Editor’s note: We’re celebrating Soup Week at Culinary Backstreets, and today’s installment takes us to Mexico City, to an eatery whose specialty is hearty Guerrero-style pozole. Continue »
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Mets is undeniably one of central Athens’ prettiest neighborhoods, a mostly residential area filled with a mix of neoclassical houses, Bauhaus architecture and 1960s-era buildings that is also home to the city’s historic First Cemetery. Legend has it that the neighborhood was named after a beer parlor that was in turn named after the city of Metz in northeastern France. Continue »
The first wave of Indian, Pakistani and Bangladeshi immigrants arrived in Athens in the early 2000s, bringing a new eating culture with them. This was a time of prosperity in Greece and consequently the first South Asian restaurants, such as the now-defunct Pak Indian, were welcomed with open arms by Greeks who were willing to experiment. It helped that an enormous number of young Greeks had studied abroad in the 1990s and early 2000s, mainly in the United Kingdom, where they were introduced to the cuisine of the Subcontinent. Continue »
Editor’s note: This feature by CB’s Mexico City correspondent Ben Herrera takes a look at Mexican fondas, inspired by his own experience growing up in one of these family-run neighborhood restaurants.
For as long as I can remember, I have loved mornings, a preference that likely – perhaps counterintuitively – originates from my experience working bright and early at my parents’ fonda. Continue »
To Petalo is probably the only place in Athens that offers a Sunday lunchtime buffet with homemade Greek food. It’s certainly the only all-you-can-eat brunch we know of that’s offered at the affordable price of €12, in a cozy yet slightly chaotic atmosphere that makes you feel like you’re eating in someone’s living room. And just as if you were at the house of a Greek friend, brunch at To Petalo is served in typically late fashion: Arrive before 2 p.m. and you’ll be waiting around for the food to be served. Continue »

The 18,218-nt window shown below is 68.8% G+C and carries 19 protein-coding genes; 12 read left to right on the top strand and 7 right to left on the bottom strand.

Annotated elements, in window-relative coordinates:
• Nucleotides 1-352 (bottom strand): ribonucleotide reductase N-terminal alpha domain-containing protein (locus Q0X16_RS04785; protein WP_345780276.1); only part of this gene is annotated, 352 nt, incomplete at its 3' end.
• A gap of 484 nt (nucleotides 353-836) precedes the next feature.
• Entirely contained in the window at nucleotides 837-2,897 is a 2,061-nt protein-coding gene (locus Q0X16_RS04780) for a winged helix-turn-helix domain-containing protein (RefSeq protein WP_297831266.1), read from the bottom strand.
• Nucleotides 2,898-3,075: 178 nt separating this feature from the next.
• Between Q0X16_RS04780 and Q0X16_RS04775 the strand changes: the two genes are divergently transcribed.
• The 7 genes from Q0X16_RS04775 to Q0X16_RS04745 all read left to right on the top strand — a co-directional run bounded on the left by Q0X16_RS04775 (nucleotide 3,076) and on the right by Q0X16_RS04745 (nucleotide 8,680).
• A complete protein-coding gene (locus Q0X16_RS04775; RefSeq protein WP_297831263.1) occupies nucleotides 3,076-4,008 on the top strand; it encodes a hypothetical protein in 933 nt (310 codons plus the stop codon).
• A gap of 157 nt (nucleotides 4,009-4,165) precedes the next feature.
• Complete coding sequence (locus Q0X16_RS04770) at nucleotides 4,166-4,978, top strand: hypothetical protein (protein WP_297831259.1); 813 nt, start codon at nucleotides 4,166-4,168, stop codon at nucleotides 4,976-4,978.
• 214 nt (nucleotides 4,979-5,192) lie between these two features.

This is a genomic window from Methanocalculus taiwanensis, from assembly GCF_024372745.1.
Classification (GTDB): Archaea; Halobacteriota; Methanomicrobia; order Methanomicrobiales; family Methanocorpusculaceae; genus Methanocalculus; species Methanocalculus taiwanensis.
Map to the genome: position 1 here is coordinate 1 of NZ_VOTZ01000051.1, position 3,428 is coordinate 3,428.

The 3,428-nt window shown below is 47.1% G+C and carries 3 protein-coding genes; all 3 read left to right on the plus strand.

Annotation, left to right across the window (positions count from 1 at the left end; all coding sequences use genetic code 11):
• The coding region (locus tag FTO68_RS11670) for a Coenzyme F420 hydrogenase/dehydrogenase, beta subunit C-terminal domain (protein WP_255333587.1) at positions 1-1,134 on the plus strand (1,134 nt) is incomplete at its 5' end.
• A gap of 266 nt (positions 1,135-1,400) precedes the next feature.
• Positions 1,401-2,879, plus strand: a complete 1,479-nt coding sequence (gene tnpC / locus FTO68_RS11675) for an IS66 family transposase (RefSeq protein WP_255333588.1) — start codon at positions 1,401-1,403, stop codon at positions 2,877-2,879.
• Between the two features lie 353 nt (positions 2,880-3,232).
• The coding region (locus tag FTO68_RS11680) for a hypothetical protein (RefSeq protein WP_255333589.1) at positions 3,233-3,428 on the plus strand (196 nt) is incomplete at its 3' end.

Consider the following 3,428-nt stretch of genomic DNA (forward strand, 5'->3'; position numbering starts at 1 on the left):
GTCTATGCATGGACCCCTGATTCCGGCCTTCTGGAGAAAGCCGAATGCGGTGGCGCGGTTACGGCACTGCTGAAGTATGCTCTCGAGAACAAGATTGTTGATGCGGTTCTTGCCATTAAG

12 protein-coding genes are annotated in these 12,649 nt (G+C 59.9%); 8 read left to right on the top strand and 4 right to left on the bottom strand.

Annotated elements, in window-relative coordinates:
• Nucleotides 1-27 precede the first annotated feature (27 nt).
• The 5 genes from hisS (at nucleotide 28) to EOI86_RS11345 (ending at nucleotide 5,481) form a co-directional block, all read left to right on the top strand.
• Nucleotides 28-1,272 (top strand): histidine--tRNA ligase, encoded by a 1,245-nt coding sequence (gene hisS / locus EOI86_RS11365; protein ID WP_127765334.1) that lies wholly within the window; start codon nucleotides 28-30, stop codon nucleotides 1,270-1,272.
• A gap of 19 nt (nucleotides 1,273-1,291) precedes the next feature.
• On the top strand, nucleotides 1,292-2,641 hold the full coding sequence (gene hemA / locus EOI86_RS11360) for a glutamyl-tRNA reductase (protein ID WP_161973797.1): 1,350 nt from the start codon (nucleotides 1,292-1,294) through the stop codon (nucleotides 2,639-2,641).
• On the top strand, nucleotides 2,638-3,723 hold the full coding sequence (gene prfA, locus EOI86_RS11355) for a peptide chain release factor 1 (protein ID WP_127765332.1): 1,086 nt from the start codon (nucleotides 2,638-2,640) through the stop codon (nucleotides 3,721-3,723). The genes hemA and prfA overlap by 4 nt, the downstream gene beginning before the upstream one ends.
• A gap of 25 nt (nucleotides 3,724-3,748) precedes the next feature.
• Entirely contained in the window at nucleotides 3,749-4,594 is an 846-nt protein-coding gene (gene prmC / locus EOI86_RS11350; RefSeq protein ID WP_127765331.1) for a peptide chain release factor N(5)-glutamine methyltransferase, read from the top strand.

When it comes to the first meal of the day in Beşiktaş, it’s hard to pass up the institution that Pando’s lovely old kaymak shop has become. Yet as much as Pando is the neighborhood’s culinary standard-bearer, there is another side of breakfast in Beşiktaş that feels more contemporary, more real and – somehow – even more “Beşiktaş.” After being tipped off long ago, we have finally come to appreciate the simple charms of Çakmak Kahvaltı Salonu and, by extension, more about this interesting neighborhood. Continue »
(Editor’s Note: A recent visit here found that standards have slipped to an unacceptable level. For now, we are suggesting that diners avoid the restaurant.)
The perfect burger, or rather the perfect American-style greasy spoon, has long been the holy grail of expats and locals in Athens. There have been a number of places that have gone after the title of the Athenian burger king over the past 30 years, usually in the affluent southern suburb of Glyfada, home to a U.S. military base in the 1980s, but none have had lasting power. The military base has been closed for some time now but the appetite for American diner-style food (the kind popularized in what have traditionally been Greek-owned diners) has not abated in the least. Continue »
There is something magical about the area where To Mavro Provato is located, near the rather mysterious Proskopon Square in Pagrati. The square itself, hidden behind Vasileos Konstantinou Avenue, is usually dark even in the daytime thanks to the tall shady trees that fill it. Continue »
The literal translation for Therapeftiriο is “sanatorium,” which in this case refers not to what this restaurant might have once been but rather to the ancient Greek belief that having a good time by eating good food and drinking good wine can cure your troubles. It’s an old-fashioned name in an old-fashioned neighborhood that is fast becoming a hipster area. Continue »